Gary Coleman Bio - Biography

Name Gary Coleman
Height 4' 8"
Naionality American
Date of Birth 8 February 1968
Place of Birth Zion, Illinois, USA
Famous for
At age 10, Gary Coleman auditioned for a proposed television revival of “The Little Rascals.” Although the project fell through, he successfully impressed ABC chief executive Fred Silverman, who soon cast him as the adorable Arnold Jackson in the sitcom “Diff’rent Strokes,” which was transferred to NBC along with Silverman in the fall of 1978. With his chubby cheeks and skills to mope on cue, the series became an instant hit and ran for six seasons. As for Coleman, he won three Young Artist awards in the categories of Outstanding Contribution to Youth Through Entertainment, Best Young Comedian and Best Young Actor in a Comedy Series.

During a long-running tenure on “Diff’rent Strokes,” Coleman capitalized on his sugary image with numerous TV films, three of which also starred notable actor Robert Guillaume. He first teamed up with Guillaume for the 1979 The Kid from Left Field, a comedy remake of a movie starring Dan Dailey and Anne Bancroft. There, the child star portrayed Jackie Robinson ‘J.R.’ Cooper, the son of an ex-baseball player-turned-refreshments vendor who guides the San Diego Padres from worst in the league to the World Series. The two worked together again in the comedy The Kid with the Broken Halo (1982) and The Kid with the 200 I.Q. (1983), a sentimental melodrama about an intelligent child who discovers that a bulky IQ cannot make up for a lack of self-reliance or maturity. He nabbed a Young Artist for Best Young Actor in a Movie Made for Television for his role. The three TV movies helped cement the wholesome, chipmunk-cheeked kiddie image that would trouble Coleman for the rest of his life. Meanwhile, he also starred in the theatrical features On the Right Track (1981) and Jimmy the Kid (1982), as well as providing his own voice for the animated TV series “The Gary Coleman Show” (1982).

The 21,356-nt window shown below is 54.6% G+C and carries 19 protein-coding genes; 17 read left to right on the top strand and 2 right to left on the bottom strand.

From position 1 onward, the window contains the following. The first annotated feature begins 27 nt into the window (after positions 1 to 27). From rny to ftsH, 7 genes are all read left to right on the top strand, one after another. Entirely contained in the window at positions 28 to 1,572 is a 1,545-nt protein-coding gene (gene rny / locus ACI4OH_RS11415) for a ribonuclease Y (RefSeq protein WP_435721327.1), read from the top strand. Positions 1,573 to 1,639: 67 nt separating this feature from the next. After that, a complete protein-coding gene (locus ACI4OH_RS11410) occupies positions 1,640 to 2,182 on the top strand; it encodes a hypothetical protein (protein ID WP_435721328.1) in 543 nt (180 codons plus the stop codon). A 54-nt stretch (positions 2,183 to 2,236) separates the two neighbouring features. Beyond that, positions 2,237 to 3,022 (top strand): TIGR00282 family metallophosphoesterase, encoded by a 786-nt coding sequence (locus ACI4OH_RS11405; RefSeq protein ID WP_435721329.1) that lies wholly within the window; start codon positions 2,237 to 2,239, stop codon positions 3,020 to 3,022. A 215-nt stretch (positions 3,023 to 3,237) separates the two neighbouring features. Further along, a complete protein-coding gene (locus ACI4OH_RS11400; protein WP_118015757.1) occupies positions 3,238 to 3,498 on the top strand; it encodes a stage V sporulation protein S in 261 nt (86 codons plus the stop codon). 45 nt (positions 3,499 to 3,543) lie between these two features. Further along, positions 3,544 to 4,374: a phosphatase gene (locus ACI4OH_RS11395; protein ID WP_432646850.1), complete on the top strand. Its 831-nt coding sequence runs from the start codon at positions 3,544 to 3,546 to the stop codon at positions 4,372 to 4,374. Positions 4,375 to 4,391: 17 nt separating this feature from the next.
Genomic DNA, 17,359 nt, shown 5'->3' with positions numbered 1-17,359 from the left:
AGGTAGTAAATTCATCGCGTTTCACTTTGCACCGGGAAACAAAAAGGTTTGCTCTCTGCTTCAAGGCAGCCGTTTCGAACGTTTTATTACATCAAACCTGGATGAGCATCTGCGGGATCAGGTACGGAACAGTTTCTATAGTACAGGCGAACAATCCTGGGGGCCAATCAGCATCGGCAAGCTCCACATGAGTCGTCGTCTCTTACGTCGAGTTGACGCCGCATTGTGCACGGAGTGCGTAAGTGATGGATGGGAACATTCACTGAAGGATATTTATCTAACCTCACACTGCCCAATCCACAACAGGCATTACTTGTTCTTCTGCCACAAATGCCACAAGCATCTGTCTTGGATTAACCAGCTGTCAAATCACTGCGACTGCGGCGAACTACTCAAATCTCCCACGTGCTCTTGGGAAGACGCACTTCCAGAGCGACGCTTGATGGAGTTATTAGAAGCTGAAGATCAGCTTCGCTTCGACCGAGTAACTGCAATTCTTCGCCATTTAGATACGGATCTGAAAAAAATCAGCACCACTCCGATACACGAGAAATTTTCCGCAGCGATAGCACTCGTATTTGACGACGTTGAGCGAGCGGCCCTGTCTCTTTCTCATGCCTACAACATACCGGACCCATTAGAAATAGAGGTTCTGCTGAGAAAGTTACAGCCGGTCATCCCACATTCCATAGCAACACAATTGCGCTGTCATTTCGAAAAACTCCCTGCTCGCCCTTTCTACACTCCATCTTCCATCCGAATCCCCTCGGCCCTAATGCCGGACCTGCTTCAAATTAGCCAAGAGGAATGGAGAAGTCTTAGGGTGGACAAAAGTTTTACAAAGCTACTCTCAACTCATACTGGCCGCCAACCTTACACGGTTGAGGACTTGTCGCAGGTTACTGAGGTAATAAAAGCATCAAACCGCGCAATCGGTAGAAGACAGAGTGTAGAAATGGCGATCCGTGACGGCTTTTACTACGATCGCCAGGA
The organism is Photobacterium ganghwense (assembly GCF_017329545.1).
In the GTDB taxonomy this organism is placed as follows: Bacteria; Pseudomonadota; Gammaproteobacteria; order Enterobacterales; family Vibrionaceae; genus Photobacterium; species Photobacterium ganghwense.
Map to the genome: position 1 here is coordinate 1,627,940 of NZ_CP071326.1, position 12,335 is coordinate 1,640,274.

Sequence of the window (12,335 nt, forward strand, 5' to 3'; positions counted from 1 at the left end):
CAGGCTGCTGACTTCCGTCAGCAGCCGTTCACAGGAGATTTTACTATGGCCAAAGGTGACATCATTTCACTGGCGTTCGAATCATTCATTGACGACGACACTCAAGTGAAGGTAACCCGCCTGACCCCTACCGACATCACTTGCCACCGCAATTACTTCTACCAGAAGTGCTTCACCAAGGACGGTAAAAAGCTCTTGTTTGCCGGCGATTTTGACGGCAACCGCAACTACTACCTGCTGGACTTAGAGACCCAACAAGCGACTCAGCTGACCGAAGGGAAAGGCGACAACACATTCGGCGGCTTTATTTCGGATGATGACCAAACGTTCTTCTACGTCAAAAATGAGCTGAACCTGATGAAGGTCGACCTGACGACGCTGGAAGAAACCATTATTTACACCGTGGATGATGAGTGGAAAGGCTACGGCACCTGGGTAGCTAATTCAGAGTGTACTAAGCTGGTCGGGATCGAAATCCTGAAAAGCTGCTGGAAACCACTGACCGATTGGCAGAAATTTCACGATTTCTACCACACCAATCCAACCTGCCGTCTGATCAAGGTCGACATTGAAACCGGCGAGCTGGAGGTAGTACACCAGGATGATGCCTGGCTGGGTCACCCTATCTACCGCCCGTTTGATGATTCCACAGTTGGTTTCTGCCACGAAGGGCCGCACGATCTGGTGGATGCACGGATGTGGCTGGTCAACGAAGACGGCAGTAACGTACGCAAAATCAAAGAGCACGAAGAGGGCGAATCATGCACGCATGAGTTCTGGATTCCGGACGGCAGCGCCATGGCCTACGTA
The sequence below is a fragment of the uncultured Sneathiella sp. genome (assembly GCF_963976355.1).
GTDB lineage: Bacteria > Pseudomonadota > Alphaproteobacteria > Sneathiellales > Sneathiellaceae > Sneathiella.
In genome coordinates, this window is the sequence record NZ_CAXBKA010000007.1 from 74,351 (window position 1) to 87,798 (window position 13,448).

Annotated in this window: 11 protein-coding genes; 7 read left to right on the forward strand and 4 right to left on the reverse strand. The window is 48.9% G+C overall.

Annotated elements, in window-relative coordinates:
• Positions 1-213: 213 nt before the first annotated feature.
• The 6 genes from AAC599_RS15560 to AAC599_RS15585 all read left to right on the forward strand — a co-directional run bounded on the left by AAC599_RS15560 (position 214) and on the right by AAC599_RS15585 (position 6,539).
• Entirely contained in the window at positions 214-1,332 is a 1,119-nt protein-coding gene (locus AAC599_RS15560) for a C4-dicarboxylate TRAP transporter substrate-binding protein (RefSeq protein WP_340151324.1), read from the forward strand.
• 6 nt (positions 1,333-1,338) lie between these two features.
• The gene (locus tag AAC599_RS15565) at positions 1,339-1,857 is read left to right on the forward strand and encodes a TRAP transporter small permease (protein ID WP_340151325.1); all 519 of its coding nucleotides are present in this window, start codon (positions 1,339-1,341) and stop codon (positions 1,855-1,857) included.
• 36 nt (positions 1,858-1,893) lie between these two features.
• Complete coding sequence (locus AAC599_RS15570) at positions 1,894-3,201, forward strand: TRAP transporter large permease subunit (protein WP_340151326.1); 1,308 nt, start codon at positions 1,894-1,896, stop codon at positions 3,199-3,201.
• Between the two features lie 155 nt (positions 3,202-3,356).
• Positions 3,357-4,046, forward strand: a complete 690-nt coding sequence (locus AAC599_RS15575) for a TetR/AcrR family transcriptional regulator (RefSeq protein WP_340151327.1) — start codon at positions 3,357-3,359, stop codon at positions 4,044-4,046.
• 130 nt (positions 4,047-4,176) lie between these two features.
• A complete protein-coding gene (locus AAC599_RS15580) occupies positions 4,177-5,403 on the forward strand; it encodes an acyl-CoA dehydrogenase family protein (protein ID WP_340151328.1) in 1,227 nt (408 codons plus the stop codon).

After “Diff’rent Stokes” came to an end in 1986, Coleman’s career declined sharply. The aging performer was no longer a lovable child and found difficulty being cast because of his size. He maintained his presence in the business by taking on guest spots in shows like “227” (1990), “Married... with Children” (1994), “Martin” (1995) and “Unhappily Ever After” (1995). He also appeared in the movies Dirty Work (1998) and Shafted (1999), and in the made-for-TV film Like Father, Like Santa (1998). However, it was Coleman’s personal life that kept him in the limelight. In 1993, he won a $1.28 million court judgment against his adoptive parents and former manager, who took most of the money he made from “Diff’rent Stokes.” Five years later, Coleman, who at the time was a security guard, got into trouble with the law after punching a female autograph seeker while he was shopping for a bulletproof vest for his security job. The charge of assault and battery was reduced to disturbing the peace. In 1999, in a federal court in Los Angeles, he filed for bankruptcy, claiming he was $72,000 in debt. Rumors stated that he had attempted suicide twice by swallowing sleeping pills.

Entering the new millennium, Coleman went on to make guest appearances in series like “Electric Playground” (2000), “The Jamie Foxx Show” (2000), “The Drew Carey Show” (2001), “The Rerun Show” (2002) and “Son of the Beach” (200-2002). He acted in the comedy film The Flunky (2000) and had a small role in the Tori Spelling television film vehicle A Carol Christmas (2003). 2003 also saw Coleman enter the California recall election. Although Hollywood heavyweight Arnold Schwarzenegger went on to win, Coleman completed with an adequate eighth place among 135 candidates with 14,122 votes. Shortly thereafter, he landed a new job as the political analyst for the fledgling Hollywood-based All Comedy Radio network.

In 2006, Coleman returned to the cinematic industry with the sport/comedy film Church Ball, directed by Kurt Hale. Among his costars in the film were Fred Willard, Andrew Wilson, Clint Howard, Amy Stewart and Larry Bagby.

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